{p 0 4}{cmd:path(}{it:pathname}{cmd:)} supplies the path where
est2rowlbl saves {it:table}_rowlbl.dta. {it:pathname} needs to be a
valid string. {it:pathname} needs to be a valid string. If
{cmd:path()} is not specified, then est2rowlbl saves in the current
Stata working directory.
{title:Options for {cmd:est2one}}
{p 0 4}{cmd:multse(}{it:list_of_integers}{cmd:)} includes a number
of different standard errors below every coefficient estimate in
the final matrix {it:table_tbl}. For this purpose, according
auxiliary matrices must be created first and named {it:table_se1},
{it:table_se2}, ... . The option {cmd:multse(}1 3 2{cmd:)}, for
instance, inserts standard errors from matrices {it:table_se1},
{it:table_se3} and {it:table_se2} in that order in the LaTeX table.
{cmd:multse()} expects matrices between se1 and se9.
{p 0 4}{cmd:horizontal} transposes the final table {it:table_tbl}.
The estimation results are reported in rows and the coefficient
estimates are listed in columns. The option {cmd:cut} is automatically
activated when horizontal is chosen. If horizontal is specified with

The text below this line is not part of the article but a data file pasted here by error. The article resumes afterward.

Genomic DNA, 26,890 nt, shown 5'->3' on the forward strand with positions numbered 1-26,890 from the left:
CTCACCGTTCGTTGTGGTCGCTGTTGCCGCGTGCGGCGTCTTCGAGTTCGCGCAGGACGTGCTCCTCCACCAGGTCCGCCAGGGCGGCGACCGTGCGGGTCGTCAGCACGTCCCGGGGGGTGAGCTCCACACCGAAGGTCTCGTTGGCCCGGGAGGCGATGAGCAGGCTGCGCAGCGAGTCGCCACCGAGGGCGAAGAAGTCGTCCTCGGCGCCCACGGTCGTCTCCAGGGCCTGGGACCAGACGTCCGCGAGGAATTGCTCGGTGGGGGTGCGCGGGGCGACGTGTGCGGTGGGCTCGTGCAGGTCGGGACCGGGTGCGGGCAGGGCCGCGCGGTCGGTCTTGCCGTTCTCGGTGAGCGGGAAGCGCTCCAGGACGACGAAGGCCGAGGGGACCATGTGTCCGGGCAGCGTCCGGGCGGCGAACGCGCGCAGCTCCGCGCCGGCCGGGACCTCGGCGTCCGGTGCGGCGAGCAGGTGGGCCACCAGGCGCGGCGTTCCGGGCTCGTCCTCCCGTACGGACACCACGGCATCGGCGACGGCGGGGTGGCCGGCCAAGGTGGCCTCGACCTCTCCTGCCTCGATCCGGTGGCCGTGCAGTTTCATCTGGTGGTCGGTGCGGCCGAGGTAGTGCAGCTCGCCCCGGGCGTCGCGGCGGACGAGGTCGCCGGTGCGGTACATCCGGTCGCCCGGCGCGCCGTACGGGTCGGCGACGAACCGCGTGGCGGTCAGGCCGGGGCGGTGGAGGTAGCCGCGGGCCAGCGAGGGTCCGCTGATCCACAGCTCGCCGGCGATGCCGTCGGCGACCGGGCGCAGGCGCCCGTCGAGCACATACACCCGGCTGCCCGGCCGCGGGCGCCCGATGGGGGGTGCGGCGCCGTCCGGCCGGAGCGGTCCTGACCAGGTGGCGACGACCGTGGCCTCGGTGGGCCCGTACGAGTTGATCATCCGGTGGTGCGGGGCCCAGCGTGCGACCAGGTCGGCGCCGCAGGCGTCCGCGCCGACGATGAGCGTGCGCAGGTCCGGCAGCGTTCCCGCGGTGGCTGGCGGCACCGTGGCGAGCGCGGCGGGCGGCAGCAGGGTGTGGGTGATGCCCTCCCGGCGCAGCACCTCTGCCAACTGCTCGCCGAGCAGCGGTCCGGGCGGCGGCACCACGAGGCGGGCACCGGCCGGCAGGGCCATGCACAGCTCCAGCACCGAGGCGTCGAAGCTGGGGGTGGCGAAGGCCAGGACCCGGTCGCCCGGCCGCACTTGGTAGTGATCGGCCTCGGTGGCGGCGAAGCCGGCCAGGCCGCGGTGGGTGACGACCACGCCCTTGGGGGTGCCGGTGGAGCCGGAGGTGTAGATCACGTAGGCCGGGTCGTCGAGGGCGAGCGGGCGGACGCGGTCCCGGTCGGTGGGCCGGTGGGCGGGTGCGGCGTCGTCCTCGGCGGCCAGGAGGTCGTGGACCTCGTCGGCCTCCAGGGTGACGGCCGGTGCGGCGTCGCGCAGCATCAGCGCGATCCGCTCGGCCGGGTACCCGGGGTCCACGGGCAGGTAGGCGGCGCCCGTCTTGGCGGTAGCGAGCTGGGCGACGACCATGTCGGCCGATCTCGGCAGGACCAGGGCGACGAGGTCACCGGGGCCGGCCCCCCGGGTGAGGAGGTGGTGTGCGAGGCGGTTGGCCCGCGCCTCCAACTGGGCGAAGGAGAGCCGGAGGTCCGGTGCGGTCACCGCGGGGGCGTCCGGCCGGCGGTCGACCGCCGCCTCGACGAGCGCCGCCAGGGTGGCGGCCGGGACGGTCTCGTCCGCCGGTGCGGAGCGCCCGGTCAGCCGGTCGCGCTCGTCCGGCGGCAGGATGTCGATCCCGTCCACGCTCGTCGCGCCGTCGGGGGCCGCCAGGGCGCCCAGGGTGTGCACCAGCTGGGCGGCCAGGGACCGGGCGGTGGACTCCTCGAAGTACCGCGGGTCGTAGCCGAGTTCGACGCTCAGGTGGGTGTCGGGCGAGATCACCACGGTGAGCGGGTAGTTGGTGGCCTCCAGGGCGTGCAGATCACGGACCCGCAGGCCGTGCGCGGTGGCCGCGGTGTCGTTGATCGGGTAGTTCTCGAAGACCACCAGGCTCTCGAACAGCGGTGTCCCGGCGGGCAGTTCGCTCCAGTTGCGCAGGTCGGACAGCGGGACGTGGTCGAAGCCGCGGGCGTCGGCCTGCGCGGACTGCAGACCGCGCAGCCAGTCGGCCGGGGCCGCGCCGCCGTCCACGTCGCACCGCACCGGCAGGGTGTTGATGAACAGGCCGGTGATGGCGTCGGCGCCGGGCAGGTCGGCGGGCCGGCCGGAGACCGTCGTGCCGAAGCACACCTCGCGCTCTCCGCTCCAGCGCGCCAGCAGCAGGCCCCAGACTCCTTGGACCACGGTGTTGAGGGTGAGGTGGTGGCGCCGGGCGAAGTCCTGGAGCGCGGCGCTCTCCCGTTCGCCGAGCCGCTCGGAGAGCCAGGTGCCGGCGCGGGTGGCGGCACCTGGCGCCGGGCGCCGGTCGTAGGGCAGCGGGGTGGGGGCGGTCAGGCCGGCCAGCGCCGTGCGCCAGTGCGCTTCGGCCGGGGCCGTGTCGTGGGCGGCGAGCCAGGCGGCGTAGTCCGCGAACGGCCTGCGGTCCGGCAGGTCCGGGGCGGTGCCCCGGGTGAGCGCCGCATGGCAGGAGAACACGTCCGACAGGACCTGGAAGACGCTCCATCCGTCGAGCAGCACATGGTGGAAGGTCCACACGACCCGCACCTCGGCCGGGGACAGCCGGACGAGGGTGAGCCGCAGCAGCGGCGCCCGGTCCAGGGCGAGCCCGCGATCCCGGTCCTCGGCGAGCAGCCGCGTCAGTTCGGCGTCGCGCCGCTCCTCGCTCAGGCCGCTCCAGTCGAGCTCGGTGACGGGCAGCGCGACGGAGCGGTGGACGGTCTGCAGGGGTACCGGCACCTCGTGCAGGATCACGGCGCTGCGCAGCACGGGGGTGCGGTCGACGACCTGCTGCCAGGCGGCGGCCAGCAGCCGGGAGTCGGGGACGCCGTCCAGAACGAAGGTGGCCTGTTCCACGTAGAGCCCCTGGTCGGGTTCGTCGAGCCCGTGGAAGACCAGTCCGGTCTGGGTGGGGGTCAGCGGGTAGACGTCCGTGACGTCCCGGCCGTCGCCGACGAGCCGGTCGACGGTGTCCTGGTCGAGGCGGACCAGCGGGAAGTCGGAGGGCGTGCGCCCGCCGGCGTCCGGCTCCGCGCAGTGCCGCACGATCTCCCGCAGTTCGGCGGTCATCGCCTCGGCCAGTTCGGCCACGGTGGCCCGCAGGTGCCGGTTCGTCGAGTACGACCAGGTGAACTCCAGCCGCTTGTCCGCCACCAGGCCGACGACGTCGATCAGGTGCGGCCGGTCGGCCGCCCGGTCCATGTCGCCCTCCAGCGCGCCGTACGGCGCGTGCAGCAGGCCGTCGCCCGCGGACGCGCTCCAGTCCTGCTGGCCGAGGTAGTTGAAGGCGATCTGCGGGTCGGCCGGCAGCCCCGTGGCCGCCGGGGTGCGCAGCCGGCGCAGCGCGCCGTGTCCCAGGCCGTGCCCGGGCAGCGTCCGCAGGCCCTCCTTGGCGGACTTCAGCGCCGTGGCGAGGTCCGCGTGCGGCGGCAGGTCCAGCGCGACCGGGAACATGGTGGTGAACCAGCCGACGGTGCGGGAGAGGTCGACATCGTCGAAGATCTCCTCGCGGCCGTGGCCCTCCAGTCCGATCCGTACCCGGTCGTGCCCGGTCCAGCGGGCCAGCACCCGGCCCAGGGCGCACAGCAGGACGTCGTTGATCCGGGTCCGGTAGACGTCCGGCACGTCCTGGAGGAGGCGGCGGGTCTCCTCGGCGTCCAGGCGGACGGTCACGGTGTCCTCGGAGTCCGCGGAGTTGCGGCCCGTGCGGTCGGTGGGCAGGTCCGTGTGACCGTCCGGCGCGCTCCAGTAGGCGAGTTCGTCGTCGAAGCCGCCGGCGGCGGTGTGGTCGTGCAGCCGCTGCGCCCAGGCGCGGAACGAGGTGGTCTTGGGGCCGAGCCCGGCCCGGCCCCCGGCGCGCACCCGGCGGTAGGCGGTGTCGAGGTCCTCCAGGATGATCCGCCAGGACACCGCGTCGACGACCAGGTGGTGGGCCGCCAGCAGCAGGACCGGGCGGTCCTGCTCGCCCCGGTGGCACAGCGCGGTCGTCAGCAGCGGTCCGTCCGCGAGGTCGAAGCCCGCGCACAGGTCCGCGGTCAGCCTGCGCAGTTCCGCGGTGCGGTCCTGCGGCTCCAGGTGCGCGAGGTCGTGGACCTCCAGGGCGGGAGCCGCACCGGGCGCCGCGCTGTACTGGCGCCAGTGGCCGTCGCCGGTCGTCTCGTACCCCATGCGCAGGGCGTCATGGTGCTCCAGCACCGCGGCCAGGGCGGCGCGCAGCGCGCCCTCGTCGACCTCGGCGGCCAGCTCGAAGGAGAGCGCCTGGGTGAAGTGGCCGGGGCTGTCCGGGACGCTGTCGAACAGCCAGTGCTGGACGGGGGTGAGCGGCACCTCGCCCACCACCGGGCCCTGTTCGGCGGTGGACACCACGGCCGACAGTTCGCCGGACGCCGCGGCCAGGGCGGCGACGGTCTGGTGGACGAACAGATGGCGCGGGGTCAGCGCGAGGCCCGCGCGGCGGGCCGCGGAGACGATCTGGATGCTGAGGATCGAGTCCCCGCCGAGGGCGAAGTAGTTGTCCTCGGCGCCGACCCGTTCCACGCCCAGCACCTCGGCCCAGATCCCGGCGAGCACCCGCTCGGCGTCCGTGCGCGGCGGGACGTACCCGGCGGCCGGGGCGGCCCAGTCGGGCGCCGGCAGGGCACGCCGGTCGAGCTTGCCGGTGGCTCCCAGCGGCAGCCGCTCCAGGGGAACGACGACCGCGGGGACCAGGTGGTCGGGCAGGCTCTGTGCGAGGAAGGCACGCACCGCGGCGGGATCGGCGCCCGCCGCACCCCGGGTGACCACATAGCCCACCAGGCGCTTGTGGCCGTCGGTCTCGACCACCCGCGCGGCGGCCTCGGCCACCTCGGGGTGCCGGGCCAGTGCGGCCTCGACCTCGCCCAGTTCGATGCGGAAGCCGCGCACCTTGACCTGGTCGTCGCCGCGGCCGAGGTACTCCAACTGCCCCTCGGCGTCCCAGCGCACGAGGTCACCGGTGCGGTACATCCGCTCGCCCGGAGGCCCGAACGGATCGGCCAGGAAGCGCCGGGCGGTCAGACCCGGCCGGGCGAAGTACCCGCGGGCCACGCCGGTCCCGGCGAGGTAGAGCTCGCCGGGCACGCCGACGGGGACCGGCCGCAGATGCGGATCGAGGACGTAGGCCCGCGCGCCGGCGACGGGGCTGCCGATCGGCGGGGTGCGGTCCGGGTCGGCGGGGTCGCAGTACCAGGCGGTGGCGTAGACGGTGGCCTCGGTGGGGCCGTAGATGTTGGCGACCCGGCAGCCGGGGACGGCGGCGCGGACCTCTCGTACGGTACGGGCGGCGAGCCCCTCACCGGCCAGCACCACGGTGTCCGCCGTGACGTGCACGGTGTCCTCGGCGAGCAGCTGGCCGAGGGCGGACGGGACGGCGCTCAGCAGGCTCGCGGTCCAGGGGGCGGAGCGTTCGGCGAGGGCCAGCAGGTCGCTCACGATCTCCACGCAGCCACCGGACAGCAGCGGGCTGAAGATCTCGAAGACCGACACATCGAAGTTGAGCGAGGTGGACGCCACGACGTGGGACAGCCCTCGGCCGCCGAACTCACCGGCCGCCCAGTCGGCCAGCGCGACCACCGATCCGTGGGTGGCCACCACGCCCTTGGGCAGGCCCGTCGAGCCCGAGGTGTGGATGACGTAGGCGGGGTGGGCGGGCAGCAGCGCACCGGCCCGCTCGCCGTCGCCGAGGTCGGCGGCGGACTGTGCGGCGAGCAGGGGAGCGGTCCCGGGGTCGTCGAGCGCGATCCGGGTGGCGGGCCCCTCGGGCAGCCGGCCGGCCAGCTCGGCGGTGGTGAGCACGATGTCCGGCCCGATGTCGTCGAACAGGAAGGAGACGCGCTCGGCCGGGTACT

est2one, it should not be specified with est2tex under the option
ready.
{p 0 4}{cmd:cut} suppresses both the e() and r() macro output in
the final table {it:table_tbl}.
{title:Example}
{p}We want to create a LaTeX table with regression results from
ordinary least squares as in the Stata handbook (see {cmd:regress}).
We have data on the mileage rating and weight of 74 automobiles. We
wish to estimate mileage as a linear function of weight, squared
weight and an indicator variable for foreign brands.
{p 8 12}{inp:. generate weightsq = weight^2}{p_end}
{p 8 12}{inp:. regress mpg weight weightsq foreign}{p_end}
Source | SS df MS Number of obs = 74
-------------+------------------------------ F( 3, 70) = 52.25
Model | 1689.15372 3 563.05124 Prob > F = 0.0000
Residual | 754.30574 70 10.7757963 R-squared = 0.6913
-------------+------------------------------ Adj R-squared = 0.6781
Total | 2443.45946 73 33.4720474 Root MSE = 3.2827
------------------------------------------------------------------------------
mpg | Coef. Std. Err. t P>|t| [95% Conf. Interval]
-------------+----------------------------------------------------------------
weight | -.0165729 .0039692 -4.18 0.000 -.0244892 -.0086567
weightsq | 1.59e-06 6.25e-07 2.55 0.013 3.45e-07 2.84e-06
foreign | -2.2035 1.059246 -2.08 0.041 -4.3161 -.0909002
_cons | 56.53884 6.197383 9.12 0.000 44.17855 68.89913
------------------------------------------------------------------------------